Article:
The conventional and uniform style of the gardens and exteriors of communities managed by Homeowners Associations (HOAs) is usually quite strictly preserved, but a gradual relaxation of restrictions on eco-friendly planting is becoming more widespread.
In the US, more than 70 million people live in buildings and communities where an HOA establishes and enforces the rules for how the exterior of properties under their management should be presented.
While beautifully manicured landscaping can be attractive, however, it is not always environmentally friendly. Immaculate lawns not only require large amounts of water and chemical fertilizers to maintain their lush appearance, but they are also uninviting to wildlife.
In some areas such as Maryland, HOA regulations restricting the planting of wildflowers have now been overruled by state laws. For other residents keen to create a more natural, life-sustaining garden, approaching their HOA with suggestions for eco-friendly adaptations could lead to greater flexibility when it comes to the exterior presentation of their properties.
How HOAs Manage Landscaping
One of the many benefits of living in an HOA community is having access to attractive grounds and communal amenities. The upkeep of beautifully manicured lawns and gardens can be costly and involve a lot of work, but under an HOA, the maintenance and repair of property exteriors is undertaken by a third party. Although fees are paid towards the management of common areas, the cost of work is shared with other homeowners.
While no HOAs are overseen by state or federal agencies, in North Carolina, where almost 40% of homes are controlled under HOAs, the Planned Community Act governs subdivisions with HOAs established since 1999. When restrictions are imposed over a property’s exterior appearance, it is only with the aim of protecting the local community and enhancing the lives of residents living there.
However, as noted by one HOA management company in Matthews NC, each subdivision has its own unique needs. Residents who wish to discuss a change to the way their garden is managed can ask the board to review their request. This is made easier in well-managed HOAs where open and transparent communication between the board and residents is encouraged.
Maintaining Trees and Urban Forests
Adding trees to a landscaped garden can help to improve the ecosystem by providing nesting habitats and food for wildlife and offsetting climate change by storing carbon from the atmosphere.
When trees are already present in communal areas of a subdivision, HOAs can establish policies to maintain and manage their own urban forest in order to protect this valuable resource.
As well as enjoying established trees, environmentally aware residents may want to add more to their own garden. Fruit trees are particularly attractive and eco-friendly, but they are often frowned upon by HOAs as they require more maintenance than other trees.
Some will allow residents to plant fruit trees as long as they follow the community’s landscape guidelines but, as an alternative, placing small trees in manageable containers can be a good way to set an example of how fruit trees can be an asset to the area without creating further work for the HOA.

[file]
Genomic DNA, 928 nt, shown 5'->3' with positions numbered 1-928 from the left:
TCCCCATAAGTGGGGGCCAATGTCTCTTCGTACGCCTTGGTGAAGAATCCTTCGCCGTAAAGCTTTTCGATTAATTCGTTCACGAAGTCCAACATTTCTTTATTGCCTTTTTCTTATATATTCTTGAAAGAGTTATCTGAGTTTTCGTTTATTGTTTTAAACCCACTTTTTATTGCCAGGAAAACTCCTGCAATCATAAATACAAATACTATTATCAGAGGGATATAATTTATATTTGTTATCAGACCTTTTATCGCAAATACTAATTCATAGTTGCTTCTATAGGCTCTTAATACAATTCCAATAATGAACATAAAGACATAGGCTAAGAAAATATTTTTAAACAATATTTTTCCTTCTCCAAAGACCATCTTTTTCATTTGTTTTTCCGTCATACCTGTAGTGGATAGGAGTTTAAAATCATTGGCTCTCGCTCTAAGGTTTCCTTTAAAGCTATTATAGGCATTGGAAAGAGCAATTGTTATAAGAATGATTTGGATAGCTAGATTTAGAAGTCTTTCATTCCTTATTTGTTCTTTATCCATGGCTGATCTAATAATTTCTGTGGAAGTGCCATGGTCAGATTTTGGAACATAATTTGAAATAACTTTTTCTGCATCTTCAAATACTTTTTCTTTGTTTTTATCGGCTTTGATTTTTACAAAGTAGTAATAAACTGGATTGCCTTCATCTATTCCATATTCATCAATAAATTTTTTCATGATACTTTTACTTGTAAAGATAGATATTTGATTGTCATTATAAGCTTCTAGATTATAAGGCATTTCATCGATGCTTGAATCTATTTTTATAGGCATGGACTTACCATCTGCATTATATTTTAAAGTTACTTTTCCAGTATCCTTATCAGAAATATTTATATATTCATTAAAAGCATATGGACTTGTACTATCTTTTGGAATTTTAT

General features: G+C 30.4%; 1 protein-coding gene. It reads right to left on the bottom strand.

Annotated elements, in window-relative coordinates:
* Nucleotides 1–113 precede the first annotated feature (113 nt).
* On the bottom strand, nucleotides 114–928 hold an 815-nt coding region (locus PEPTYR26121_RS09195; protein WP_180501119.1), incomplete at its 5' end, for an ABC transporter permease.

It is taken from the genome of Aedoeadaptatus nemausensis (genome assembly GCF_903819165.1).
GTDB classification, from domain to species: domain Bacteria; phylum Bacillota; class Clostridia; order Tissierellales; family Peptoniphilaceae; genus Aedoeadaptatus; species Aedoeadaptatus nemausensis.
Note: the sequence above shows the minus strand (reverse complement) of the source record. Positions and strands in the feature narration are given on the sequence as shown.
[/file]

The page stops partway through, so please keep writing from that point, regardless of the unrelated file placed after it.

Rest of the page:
Incorporating Attractive Edibles
As well as trees, residents are often discouraged from growing vegetable gardens as they are deemed less attractive than uniform lawns. Some HOAs prohibit vegetable gardens in front yards where they are visible but will allow them in the backyard.
Depending on a garden’s aspect, however, this may not always be the most suitable place for sun-loving edibles. An alternative to creating formal vegetable beds is to intersperse flowering vegetable plants with other florals in a conventional flower bed. Leeks and garlic grow pretty flowers that attract pollinators, while the beautiful colors of rainbow Swiss chard are an asset to any border.
As awareness of the benefits of eco-friendly gardens increases, HOAs across the country are becoming more amenable to a less rigid style of gardening. In Florida, a state statute established over ten years ago allows homeowners in HOA communities to garden according to the principles of Florida-friendly landscaping.
They include designing gardens that allow stormwater to penetrate the ground, reducing the use of pesticides and growing plants that attract wildlife. Wildflowers native to any local area are ideal for encouraging pollinators and can still be cultivated to create a neat and attractive garden if required.
While there are many benefits to living in a community governed by a HOA, some laws can make it harder to create a personal and sustainable outdoor space. As more property owners and associations become aware of the ecological benefits of native wildflowers and urban forests, some more limiting legislation is gradually being overturned.
In the meantime, eco-friendly gardeners can find ways to add biodiversity in the form of native wildflowers, miniature fruit trees and sustainable edibles to the neatest of manicured gardens.